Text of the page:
Of course one of the things I love about working late shift is that I can listen to Radcliffe & Maconie on Radio2 of an evening. I tuned in last night for the first time in ages and it really is a show full of delight. What a musical selection: The Yardbirds, Split Enz, David Bowie, Rush (yay!), The Divine Comedy, Nick Lowe, Marvine Gaye, Radiohead, Fleet Foxes, Lily Allen and Iggy Pop, amongst others, all got an airing last night. As well as a three song set by Adrian Edmondson's band, The Bad Shepherds. They play folk covers of punk and new wave songs; last night's set featured songs by The Clash (even an anti-Clash fan like me got a load of enjoyment from hearing I Fought the Law on the uilleann pipes and bodhran), Kraftwerk and Wreckless Eric.
I know I bang on about the R&M show sometimes but they really are worth listening to if you're disenchanted with the telly of an evening.

The R&M show last night mentioned this story about Spandau Ballet getting back together. I keep banging on about 80s reformations too, but why do this? Everybody knows that Hadley and Gary Kemp hate each other so it's so nakedly about earning loadsa cash it makes me sick. Here's the most telling quote from that small article: "It would be a great, fun comeback and very lucrative for the band." Just take out the words 'great' and 'fun' and you're getting there. No doubt the fortysomething fans'll be queueing up for tickets. Don't go, you're only encouraging them.
I'll give Hadley the same advice I gave Midge Ure a month or so ago: don't do it Tony - you can be crap on your own without four other kilted and tartan-tea-towelled-bedecked mongs as well.

Monday, 5 January 2009

Cat's foot iron claw pt.2

A couple of things I forgot from the earlier post:

Re decent Christmas telly, I forgot about BBC4s Crooked House. Three half hour ghost stories written by The League of Gentlemen's Mark Gatiss, all based in the same house down the ages. Shows that you can use your imagination without resorting to flares-wearing robots or Mackenzie Crook wearing a false nose made from an old Corn Flakes box.

And regarding Prog Rock Britannia, has anyone at BBC4 got the gumption to commision Heavy Metal Britannia? Go on BBC4, you proved you can do a good documentary about music that constantly gets derided over the weekend. It's long overdue.

Cat's foot iron claw

Hello, happy new year and all that bollocks. I suppose I'd better start easing my way back into this blogging thing.
I'm back working shifts at work for the next few months and I'm trying not to get back addicted to the internet. Over Christmas I went for five days without switching on the PC, which was quite a liberating experience. I only switched it on after five days to check email and download some music. Mind you, having said all that I'll probably end up posting three times a day, or something ridiculous.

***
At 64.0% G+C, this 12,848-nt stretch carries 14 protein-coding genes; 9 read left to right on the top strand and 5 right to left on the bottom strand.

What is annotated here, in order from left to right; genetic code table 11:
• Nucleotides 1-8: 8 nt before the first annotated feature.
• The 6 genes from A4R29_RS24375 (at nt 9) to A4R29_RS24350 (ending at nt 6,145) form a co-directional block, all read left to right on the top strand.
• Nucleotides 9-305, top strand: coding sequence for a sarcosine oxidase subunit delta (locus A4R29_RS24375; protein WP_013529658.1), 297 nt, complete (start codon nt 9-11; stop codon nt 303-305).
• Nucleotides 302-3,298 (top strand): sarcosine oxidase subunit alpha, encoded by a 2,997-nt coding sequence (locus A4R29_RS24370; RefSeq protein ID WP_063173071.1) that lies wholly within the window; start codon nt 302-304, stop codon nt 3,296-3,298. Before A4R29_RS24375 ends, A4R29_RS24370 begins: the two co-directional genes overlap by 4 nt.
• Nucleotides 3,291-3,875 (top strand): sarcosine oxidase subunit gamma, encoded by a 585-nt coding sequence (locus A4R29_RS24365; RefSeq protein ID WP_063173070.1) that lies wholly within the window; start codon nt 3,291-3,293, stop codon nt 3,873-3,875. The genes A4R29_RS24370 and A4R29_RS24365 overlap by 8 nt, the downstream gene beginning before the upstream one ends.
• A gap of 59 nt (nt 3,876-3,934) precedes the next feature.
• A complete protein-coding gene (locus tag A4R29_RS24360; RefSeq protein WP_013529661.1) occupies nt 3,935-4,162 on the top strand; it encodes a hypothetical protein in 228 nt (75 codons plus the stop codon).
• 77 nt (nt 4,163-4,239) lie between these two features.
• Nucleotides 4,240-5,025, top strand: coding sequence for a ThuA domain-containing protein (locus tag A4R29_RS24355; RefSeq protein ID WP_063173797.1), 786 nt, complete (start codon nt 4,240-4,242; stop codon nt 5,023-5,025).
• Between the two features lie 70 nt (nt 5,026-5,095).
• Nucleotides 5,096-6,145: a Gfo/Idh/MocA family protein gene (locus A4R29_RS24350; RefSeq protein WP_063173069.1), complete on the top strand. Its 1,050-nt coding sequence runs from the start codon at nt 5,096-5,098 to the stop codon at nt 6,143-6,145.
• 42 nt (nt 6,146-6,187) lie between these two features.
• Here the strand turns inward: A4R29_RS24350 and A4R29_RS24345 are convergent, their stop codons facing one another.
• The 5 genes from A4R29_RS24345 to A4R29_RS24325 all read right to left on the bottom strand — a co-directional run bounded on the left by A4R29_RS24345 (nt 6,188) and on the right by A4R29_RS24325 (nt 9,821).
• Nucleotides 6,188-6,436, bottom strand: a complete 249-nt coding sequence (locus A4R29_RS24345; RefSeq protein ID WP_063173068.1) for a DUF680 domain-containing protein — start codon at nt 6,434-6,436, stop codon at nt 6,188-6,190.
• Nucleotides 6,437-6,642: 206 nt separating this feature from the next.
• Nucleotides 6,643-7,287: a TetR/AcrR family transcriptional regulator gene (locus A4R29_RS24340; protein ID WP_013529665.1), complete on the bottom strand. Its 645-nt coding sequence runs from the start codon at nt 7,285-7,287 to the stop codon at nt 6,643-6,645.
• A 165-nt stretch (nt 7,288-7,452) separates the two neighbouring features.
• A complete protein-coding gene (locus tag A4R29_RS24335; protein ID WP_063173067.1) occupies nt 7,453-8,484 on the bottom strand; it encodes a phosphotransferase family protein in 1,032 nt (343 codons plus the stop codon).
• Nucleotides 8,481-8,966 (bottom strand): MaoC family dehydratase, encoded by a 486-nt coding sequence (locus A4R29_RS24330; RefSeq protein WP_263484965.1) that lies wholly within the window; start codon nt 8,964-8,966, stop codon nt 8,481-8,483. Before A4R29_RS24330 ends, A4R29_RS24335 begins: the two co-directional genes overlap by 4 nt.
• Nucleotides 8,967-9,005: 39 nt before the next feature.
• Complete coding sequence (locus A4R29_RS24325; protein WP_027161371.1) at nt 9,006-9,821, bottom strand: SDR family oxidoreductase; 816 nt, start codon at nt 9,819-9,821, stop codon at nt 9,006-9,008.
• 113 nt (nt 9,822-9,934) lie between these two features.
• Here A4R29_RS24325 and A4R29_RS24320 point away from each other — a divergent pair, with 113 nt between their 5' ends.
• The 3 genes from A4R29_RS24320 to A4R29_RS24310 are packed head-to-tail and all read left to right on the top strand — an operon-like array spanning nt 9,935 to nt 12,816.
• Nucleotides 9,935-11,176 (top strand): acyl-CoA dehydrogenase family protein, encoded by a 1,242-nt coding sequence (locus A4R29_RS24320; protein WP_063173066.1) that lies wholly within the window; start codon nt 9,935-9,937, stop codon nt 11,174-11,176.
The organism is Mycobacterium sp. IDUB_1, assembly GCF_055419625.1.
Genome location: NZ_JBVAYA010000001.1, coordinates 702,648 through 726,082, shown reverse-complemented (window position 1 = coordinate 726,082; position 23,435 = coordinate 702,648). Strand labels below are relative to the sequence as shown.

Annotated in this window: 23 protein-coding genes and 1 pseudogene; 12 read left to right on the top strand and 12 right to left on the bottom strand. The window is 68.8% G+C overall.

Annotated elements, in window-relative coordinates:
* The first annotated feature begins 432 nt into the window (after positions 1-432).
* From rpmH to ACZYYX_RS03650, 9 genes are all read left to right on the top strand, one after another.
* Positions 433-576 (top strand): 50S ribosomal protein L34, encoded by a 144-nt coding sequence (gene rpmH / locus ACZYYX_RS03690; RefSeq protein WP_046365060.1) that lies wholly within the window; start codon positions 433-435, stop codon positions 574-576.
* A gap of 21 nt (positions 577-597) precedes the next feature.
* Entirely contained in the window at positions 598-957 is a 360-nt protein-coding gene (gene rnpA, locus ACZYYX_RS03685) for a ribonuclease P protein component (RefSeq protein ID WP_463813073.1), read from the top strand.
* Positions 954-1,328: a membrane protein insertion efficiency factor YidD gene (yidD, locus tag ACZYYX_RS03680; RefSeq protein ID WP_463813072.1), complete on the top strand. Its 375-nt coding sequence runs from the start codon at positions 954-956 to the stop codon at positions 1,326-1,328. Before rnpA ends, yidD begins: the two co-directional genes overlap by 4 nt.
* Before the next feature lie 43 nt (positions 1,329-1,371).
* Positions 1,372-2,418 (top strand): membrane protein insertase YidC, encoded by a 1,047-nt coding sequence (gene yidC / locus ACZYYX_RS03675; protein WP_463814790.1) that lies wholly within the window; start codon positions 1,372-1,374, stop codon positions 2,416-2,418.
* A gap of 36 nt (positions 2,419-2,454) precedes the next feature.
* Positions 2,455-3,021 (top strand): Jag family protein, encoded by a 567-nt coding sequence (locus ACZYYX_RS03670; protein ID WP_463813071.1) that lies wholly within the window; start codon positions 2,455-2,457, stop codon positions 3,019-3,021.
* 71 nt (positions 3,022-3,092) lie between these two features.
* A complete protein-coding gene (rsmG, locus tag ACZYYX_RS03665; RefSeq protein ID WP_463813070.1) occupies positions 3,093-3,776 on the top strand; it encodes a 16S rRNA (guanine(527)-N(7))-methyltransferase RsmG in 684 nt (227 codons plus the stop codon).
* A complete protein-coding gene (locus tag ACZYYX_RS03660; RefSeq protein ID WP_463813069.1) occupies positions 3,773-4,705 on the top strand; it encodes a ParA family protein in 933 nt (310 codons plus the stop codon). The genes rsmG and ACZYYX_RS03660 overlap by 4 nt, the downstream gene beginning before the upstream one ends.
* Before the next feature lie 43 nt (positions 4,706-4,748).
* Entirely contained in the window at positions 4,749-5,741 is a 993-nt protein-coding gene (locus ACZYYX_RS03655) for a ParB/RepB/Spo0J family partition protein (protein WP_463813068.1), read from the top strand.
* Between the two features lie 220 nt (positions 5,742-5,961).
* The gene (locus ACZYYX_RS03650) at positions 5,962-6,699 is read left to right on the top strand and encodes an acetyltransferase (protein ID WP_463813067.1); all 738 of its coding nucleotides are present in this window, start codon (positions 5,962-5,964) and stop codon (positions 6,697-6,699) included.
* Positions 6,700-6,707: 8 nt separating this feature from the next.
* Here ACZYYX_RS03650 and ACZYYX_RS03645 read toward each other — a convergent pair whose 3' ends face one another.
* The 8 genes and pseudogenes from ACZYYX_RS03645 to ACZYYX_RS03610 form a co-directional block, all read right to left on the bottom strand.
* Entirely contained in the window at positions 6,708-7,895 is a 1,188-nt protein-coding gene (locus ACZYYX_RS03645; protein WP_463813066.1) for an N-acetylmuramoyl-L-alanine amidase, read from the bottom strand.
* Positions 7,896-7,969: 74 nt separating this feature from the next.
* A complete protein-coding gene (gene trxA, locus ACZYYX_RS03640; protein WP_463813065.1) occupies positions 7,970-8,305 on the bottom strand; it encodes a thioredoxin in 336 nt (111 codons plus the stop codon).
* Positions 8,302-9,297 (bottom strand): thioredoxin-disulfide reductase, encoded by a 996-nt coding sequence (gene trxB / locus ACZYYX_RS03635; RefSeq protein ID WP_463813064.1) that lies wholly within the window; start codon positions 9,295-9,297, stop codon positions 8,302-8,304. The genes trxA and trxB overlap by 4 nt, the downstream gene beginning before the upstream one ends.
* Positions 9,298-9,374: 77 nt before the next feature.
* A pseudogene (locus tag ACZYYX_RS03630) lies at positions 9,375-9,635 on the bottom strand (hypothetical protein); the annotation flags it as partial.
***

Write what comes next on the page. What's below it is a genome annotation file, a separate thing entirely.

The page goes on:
Anyway, telly over Christmas was largely crap. I happened to see the Christmas Day Doctor Who. Oh dear, that's an hour of my life I won't get back. I'm tried with Doctor Who, I really have, but that'll probably be the last time I intentionally watch it. And those Wallace and Gromit Christmas idents on BBC1 started way too early and went on for way too long.
Some highlights:
The Peter Serafinowicz Show - I recall blogging about his 2007 series being slightly disappointing. The special over Christmas was a joy though, every sketch a winner. Especially the David Attenborough spoof that had a spider that made it's web from tinsel and had a bumble bee on its way to a Christmas party trapped in it. Oh, and a stoned Terry Wogan doing Points of View.
The Generation Game 1973 Christmas Special - very funny, but not just in a 'ooh look at the haircuts!' kind of way. Forsyth at the top of his game. And you can't argue with a show that features Frankie Howerd pulling his pants out of his arse crack and saying 'Let me get myself comfy', that horrid old witch Fanny Craddock and a fella who does the old tablecloth trick. Top prizes too - weighing scales for a lady, a drill for a man, an electric toothbrush for a winning finalist and a Trinitron portable telly it took two blokes to carry out (the screen was a bout 14" but the cabinet was a cumbersome mahogany affair).

And I have to say that I've enjoyed BBC4's short Prog Rock this last weekend. What a refreshing change it made to see a serious non-sneary or tongue-in-cheek documentary on the subject. I know it's not the easiest music in the world to love and I also know it sometimes took itself way too seriously, but it deserves recognition. Three minor quibbles with it: 1) I think they should have got Peter Gabriel and Robert Fripp to be talking heads. Isn't it funny how Fripp allowed himself to be interviewed by GMTV when his missus was on I'm a Celebrity Get Me Out of Here! but not when someone wants to ask him about music? 2) Too much about ELP. A dreadful band, even though Lake and Emerson's previous bands were shit hot. Old roadies' adage: "There are three things you don't need on tour - earache, toothache and Greg Lake" 3) All the previous Music Britannia docos have bought come right up to date. Watching that you'd be forgiven for thinking it ended in 1976 - wither Radiohead, Muse, Porcupine Tree, Pure Reason Revolution, Diagonal etc?

Genuinely scary: